Honduras and Central America: Floods OCHA Situation Report No. 10
- The Flash Appeal for Honduras is only 10% funded. It is estimated that 110,000 children are in need of psychosocial support.
- In Guatemala, concerns exist over the magnitude of the disaster in El Peten following a mission to this departement.
- Overall, in Guatemala and Honduras, more assistance is needed, notably in the food sector. Access remains difficult in view of the roads conditions and many communities remain isolated.
1. Tropical Depression No. 16 made landfall in northern Honduras on 16 October and has been slowly crossing over Central America causing heavy rains from northern Costa Rica to south-eastern Mexico. The system affected the countries of Costa Rica, Belize, Nicaragua, Honduras, El Salvador and Guatemala with heavy rains which led to flooding and mudslides. In addition to a cold front over the region, tropical depression 17, Paloma, brought additional rains.
2. A series of meteorological events (Tropical Depression 16, low depression and swell) caused severe floods and landslides especially in the central and western parts of the country. The Government of Honduras declared a state of emergency through an Executive Decree on 19 October and formally requested humanitarian assistance on 20 October. The decree ordered Ministries and specialized institutions under the coordination of the Permanent Commission for Contingencies, COPECO, to take immediate necessary actions using funds from the national budget and the international community. To respond to the situation, the United nations and partners implemented an Inter-Agency Emergency Response Plan and sectoral working groups were activated for Water and Sanitation, Shelter, Health, Food Security and Nutrition, Early Recovery and Telecommunication and Logistics. A Flash Appeal, requesting USD 17 million is 10% funded, including USD 1.5 million from the CERF. 3. The floods and landslides have affected 313, 350 persons, claimed 49 deaths and injured 7. Some 50,600 persons were evacuated and 43,350 persons are living in shelters. The most vulnerable communities have lost their livelihoods and income. Their living conditions will remain precarious for several months. Seventeen out of 18 departments are affected. Agricultural land and crops ready for the harvest were lost; water systems were either contaminated or destroyed. In the Southern part of the country, 1,100 houses were flooded due to a combination of heavy rains, high tides and strong waves. It is estimated that Tegucigalpa experienced twice as much rain than the annual average during the month of October alone. In addition, the country was affected by a cold front that brought more rains, flooding and landslides.
4. Persons in shelters are slowly returning to their homes, as they do not wish the leave their property for a long time and as houses are starting to dry off. While the school year has now eneded, most of the schools that were used as shelters will need to be refurnished and repaired. UNICEF is providing cleaning equipment and material to the families that were sheltered in school buildings in order for them to leave such premises clean. It is estimated that 110,000 children are in need of psychosocial support; the lack of educational activities and psychological support reduces their chances of improving their living conditions. In addition, their families have lost their crops and livelihoods, remaining in extreme poverty and without means to send their children back to school.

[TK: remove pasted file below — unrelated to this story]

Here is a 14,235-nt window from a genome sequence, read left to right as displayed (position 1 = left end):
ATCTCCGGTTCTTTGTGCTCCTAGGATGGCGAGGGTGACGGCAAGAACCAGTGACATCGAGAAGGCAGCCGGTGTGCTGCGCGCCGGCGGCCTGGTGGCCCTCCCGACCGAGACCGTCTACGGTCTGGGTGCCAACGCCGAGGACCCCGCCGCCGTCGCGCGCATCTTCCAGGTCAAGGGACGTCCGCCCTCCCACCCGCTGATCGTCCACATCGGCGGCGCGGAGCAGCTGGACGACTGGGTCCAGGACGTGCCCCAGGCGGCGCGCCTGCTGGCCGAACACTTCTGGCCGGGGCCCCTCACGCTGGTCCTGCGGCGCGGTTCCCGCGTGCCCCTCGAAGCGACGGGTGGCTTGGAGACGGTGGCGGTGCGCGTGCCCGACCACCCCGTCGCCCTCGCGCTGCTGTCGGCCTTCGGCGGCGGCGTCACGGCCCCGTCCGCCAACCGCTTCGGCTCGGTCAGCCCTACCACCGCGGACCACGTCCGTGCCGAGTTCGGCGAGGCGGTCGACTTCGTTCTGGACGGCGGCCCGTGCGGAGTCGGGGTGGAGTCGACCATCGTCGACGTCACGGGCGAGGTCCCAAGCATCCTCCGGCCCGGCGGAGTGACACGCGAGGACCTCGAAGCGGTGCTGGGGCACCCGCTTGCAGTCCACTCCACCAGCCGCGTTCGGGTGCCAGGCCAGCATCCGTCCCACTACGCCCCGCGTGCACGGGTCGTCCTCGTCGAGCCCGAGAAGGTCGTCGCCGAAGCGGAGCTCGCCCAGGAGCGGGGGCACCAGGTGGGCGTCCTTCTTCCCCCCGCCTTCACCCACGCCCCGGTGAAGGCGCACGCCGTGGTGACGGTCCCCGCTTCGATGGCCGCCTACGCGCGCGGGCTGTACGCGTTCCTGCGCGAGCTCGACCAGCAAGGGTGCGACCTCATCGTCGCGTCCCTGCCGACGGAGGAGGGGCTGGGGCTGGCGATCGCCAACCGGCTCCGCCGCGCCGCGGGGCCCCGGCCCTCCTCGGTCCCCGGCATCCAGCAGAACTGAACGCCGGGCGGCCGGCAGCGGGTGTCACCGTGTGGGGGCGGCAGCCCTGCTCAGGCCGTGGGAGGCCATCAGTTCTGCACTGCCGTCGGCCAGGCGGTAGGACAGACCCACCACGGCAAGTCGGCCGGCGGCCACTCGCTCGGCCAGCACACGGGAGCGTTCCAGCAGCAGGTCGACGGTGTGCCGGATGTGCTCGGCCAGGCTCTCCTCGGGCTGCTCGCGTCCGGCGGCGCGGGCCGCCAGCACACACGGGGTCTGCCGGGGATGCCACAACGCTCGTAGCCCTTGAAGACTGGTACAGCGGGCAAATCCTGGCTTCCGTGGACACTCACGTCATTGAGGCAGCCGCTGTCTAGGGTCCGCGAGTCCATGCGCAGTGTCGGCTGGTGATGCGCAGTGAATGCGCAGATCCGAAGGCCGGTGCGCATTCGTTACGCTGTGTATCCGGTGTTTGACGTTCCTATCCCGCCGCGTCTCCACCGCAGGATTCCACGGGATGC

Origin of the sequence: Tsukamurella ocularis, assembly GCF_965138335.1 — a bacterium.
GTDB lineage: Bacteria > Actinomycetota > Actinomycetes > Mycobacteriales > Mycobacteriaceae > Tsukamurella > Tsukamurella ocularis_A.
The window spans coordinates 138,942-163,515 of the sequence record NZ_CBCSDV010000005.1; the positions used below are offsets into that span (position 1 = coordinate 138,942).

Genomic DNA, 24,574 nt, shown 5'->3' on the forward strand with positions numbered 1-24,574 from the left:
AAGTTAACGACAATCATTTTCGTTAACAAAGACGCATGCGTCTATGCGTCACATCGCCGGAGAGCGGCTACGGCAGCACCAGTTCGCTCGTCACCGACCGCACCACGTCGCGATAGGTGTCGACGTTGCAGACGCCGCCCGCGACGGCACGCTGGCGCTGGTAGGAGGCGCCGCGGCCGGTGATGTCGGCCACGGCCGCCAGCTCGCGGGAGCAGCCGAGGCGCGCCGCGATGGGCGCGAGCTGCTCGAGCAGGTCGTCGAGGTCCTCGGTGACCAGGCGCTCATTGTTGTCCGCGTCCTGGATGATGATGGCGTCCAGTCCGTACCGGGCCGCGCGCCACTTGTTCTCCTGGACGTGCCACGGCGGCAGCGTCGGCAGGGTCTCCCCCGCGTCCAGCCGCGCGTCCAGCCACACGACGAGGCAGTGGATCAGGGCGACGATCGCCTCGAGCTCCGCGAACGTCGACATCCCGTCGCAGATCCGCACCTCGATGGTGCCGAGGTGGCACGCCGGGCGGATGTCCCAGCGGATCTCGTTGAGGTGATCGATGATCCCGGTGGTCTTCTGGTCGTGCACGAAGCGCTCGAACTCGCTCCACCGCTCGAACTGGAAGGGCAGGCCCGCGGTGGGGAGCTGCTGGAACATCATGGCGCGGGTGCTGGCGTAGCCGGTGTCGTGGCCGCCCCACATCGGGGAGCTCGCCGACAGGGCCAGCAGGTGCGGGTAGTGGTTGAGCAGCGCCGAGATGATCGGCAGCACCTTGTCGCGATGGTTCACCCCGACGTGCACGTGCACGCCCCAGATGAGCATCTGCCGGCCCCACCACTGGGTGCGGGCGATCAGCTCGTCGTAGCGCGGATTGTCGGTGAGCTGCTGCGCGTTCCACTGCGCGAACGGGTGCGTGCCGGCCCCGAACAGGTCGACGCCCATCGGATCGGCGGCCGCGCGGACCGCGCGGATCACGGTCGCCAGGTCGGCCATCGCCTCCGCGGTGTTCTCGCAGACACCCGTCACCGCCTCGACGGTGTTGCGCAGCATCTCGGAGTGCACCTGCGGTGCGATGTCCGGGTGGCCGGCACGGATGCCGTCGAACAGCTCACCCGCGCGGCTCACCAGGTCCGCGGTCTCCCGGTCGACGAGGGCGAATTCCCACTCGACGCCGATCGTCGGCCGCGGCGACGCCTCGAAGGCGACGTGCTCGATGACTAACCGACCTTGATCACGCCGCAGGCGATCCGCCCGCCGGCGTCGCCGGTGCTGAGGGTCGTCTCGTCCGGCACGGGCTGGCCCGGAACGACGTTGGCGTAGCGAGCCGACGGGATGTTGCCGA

5. Heavy rains have seriously damaged the water supply and sanitation systems in the most affected areas, including the Valley of Sula in the Departments of Cortés and Yoro, and the Departments of Atlántida and Colón. Some 324 water supply systems are reported damaged in the rural zones of the municipalities of El Progreso, Yoro, Yorito, Santa Rita, El Negrito, Morazán and Victoria (Department of Yoro), San Manuel, Omoa, Villanueva, Potrerillos, La Lima, Pimienta and Puerto Cortés (Department of Cortés) and Tela (Department of Atlántida), leaving approximately 50,000 people, of which 25,000 children, with no access to safe water. The Association of Municipalities of Honduras reports damage in water systems of 49 municipalities. Sanitation facilities in the flooded areas, mainly latrines, have collapsed and contaminated the wells, exposing communities to epidemics outbreaks (cholera, malaria and dengue which are endemic to the area). Rural communities in the western part of the country, including the departments of Santa Barbara and Copán, and the Department of Olancho in the Eastern part of the Department, are without access to safe drinking water. Municipalities have been distributing drinking water through water tank trucks; however their financial resources are diminishing.